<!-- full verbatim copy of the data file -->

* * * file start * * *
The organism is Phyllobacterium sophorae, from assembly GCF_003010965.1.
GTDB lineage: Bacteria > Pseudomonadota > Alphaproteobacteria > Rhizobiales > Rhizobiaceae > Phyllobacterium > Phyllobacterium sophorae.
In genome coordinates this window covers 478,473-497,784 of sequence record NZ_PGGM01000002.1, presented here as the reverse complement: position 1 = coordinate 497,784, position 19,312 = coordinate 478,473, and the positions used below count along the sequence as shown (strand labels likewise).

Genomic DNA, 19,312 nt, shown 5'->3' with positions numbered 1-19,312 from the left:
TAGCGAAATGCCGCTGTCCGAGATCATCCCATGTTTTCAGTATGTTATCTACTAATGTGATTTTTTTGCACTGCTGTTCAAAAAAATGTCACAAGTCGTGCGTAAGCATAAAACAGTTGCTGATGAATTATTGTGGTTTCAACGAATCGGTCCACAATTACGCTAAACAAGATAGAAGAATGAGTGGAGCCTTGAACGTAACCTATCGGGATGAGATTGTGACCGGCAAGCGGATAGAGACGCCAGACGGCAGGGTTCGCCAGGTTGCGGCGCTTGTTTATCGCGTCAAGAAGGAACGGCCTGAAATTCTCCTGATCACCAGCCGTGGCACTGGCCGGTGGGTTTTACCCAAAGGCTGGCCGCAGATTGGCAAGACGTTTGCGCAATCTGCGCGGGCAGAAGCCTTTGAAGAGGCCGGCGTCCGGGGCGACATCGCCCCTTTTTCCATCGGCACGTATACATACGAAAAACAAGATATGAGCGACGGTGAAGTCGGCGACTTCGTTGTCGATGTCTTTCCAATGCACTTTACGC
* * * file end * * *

The organism is Phyllobacterium sophorae, from assembly GCF_003010965.1.
GTDB lineage: Bacteria > Pseudomonadota > Alphaproteobacteria > Rhizobiales > Rhizobiaceae > Phyllobacterium > Phyllobacterium sophorae.
In genome coordinates this window covers 478,473-497,784 of sequence record NZ_PGGM01000002.1, presented here as the reverse complement: position 1 = coordinate 497,784, position 19,312 = coordinate 478,473, and the positions used below count along the sequence as shown (strand labels likewise).

Genomic DNA, 19,312 nt, shown 5'->3' with positions numbered 1-19,312 from the left:
TAGCGAAATGCCGCTGTCCGAGATCATCCCATGTTTTCAGTATGTTATCTACTAATGTGATTTTTTTGCACTGCTGTTCAAAAAAATGTCACAAGTCGTGCGTAAGCATAAAACAGTTGCTGATGAATTATTGTGGTTTCAACGAATCGGTCCACAATTACGCTAAACAAGATAGAAGAATGAGTGGAGCCTTGAACGTAACCTATCGGGATGAGATTGTGACCGGCAAGCGGATAGAGACGCCAGACGGCAGGGTTCGCCAGGTTGCGGCGCTTGTTTATCGCGTCAAGAAGGAACGGCCTGAAATTCTCCTGATCACCAGCCGTGGCACTGGCCGGTGGGTTTTACCCAAAGGCTGGCCGCAGATTGGCAAGACGTTTGCGCAATCTGCGCGGGCAGAAGCCTTTGAAGAGGCCGGCGTCCGGGGCGACATCGCCCCTTTTTCCATCGGCACGTATACATACGAAAAACAAGATATGAGCGACGGTGAAGTCGGCGACTTCGTTGTCGATGTCTTTCCAATGCACTTTACGC